By: Robert Scott
All writers in Op Ed are here to inform and acknowledge issues of importance to our communities, however these writings represent the views and opinions of the authors and not necessarily of The Advertiser.
South Carolinians as well as Southerners in general who are old enough to remember Martin Luther King, Jr.’s “I Have a Dream” speech, remember it vividly. Those too young to remember it firsthand have more than likely been told about it by their parents and grandparents and studied the speech in school. It was an inspiring, moving speech on a day in which others, too, gave inspiring and moving speeches. One of those sharing the podium to speak that day was John Lewis, currently an elder statesman and still serving as a Congressman from Georgia. That he was able to be elected in the first place is a testament to the Voting Rights Act, itself inspired by the life and actions of Dr. King.
The Voting Rights Act recognized that some states, including our own South Carolina, had rigged the voting system in order systematically to deny their black citizens from gaining any political power, making it much more difficult for the average black citizen to register and to vote than the average white citizen. The Voting Rights Act instituted reforms such as outlawing poll taxes and literacy tests, and then went on to mandate that states with a history of racial discrimination in voting cannot change their voting or voter registration criteria without first having approval by the federal Department of Justice. Those reforms worked for the most part, resulting in majority black districts having the ability to elect black state and federal legislators, mayors, and county council members for the first time since Reconstruction. But the Voting Rights Act relied on data on state practices that dated from the administration of Lyndon Johnson, when it was first enacted. In 2013, the Supreme Court ruled in the case of Shelby County v. Holder that those criteria could no longer be used, asserting that federal oversight was no longer necessary. The Court’s decision did leave the Voting Rights Act itself intact, challenging Congress to update those criteria for the twenty-first Century.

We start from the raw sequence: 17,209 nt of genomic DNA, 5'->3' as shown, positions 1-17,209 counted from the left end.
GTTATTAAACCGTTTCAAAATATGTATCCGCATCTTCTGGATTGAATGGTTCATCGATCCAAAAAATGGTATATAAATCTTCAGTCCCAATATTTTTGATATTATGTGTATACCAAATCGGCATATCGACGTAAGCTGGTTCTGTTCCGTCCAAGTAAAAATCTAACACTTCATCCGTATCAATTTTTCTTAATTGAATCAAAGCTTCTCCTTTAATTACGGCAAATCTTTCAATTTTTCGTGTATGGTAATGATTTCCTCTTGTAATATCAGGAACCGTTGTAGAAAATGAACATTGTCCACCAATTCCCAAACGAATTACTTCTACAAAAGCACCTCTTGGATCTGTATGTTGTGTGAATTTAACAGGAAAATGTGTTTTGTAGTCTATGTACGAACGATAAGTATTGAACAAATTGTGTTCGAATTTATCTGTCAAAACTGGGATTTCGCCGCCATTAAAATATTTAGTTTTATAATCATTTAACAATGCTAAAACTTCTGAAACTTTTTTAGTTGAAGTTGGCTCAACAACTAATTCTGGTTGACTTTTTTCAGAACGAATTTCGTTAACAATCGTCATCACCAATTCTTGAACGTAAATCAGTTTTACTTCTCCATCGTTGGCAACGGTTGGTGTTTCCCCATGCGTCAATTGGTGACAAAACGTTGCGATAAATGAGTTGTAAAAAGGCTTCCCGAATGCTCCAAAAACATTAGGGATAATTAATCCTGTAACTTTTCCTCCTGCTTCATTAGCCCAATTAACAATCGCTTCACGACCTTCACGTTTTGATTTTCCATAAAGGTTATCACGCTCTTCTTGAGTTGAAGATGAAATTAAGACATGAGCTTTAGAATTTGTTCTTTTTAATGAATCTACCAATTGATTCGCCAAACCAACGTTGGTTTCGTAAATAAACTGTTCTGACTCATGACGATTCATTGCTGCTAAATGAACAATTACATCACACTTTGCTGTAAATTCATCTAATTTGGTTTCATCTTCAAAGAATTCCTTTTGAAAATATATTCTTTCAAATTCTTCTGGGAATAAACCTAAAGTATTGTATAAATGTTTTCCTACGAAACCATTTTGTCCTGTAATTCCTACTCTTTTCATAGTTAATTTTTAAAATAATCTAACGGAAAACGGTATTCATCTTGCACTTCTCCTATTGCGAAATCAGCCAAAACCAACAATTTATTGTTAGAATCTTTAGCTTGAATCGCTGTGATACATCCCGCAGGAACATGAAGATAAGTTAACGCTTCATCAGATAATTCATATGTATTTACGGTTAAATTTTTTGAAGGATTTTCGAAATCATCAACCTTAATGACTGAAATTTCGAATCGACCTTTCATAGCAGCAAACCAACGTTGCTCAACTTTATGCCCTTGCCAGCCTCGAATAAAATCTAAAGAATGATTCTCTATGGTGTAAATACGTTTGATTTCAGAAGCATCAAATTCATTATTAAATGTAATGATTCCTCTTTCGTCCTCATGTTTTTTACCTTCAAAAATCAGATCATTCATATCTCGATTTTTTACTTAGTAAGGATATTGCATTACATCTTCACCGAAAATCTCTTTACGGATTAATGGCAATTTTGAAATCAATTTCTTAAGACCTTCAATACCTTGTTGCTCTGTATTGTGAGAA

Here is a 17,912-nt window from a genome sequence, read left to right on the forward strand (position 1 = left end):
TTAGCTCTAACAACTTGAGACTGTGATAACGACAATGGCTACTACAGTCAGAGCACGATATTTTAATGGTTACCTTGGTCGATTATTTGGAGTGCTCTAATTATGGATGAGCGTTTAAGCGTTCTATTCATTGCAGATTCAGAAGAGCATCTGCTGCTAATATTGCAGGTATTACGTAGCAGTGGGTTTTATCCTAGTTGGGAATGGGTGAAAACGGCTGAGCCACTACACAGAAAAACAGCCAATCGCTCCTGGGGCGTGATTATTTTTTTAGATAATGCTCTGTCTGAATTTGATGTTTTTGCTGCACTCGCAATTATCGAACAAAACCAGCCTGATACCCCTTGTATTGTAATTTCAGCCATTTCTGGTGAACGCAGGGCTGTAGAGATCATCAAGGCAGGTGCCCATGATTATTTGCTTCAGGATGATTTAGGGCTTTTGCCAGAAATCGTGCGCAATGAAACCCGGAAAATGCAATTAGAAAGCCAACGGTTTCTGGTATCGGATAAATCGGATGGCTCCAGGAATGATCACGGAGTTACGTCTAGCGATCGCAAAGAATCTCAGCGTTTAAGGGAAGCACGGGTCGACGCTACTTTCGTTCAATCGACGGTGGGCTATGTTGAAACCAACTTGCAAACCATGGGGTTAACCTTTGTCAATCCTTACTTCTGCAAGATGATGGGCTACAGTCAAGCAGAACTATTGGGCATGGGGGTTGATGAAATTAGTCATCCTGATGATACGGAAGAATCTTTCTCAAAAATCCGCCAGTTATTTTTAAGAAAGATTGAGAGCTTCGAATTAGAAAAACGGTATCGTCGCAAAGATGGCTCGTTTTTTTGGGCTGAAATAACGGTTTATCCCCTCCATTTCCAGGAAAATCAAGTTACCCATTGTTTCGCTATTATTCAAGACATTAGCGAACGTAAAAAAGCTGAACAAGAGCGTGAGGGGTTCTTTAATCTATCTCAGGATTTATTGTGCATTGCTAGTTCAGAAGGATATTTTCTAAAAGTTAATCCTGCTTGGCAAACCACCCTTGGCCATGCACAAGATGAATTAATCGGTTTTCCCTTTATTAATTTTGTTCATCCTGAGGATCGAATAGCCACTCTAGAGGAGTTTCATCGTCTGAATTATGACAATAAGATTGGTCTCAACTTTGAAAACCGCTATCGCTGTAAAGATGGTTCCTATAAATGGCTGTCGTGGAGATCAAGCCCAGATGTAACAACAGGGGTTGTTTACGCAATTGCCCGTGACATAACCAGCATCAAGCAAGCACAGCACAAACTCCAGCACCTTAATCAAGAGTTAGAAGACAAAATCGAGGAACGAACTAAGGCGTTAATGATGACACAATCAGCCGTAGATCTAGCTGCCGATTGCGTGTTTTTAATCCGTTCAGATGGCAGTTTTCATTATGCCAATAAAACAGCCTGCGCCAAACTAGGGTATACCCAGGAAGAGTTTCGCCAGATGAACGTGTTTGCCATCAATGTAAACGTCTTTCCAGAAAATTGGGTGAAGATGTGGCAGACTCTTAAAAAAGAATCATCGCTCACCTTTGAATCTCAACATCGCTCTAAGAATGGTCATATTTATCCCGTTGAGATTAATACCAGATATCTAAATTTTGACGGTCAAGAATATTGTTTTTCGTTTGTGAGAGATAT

It turns out that Congress – or at least, the House of Representatives – has now done that. Last week the House passed the Voting Rights Advancement Act, sponsored by Rep. John Lewis. And it was John Lewis who wielded the gavel for that vote, with 228 in favor and 187 opposed. All but one of those 228 were Democrats; all but one Republican opposed the measure. This act would again require Justice Department approval for certain states and territories proposing voting changes, updating the criteria used in determining those states. High on the list would be states like South Carolina that made changes within a year of the Shelby County decision, in the name of protecting against what was proven to be non-existent voting fraud. A likely consequence should this bill – numbered HR-4 – become law is that the participation and impact of minority voting would increase again, as it did fifty years ago when President Lyndon Johnson presided over the original Voting Rights Act. Unfortunately, it is likely that HR-4 will never be allowed a vote in the Senate; aides to President Trump have spoken against it as infringing on state sovereignty, the same argument raised fifty years ago. Unless, that is, not only Democratic Senators but also Republican Senators speak out in favor of this legislation. It is my hope that Sen. Lindsey Graham and especially Sen. Tim Scott do exactly that; both have favored Civil Rights legislation in the past, in the era before President Donald Trump.
Among the many John Lewis quotes during his time in government is this one: “Democracy is an act. It requires participation, organization, and dedication to the highest principles.” Let us all hope that such dedication is reflected again not only in the House of Representatives but also in the Senate, and they pass HR-4, John Lewis’ Voting Rights Advancement Act.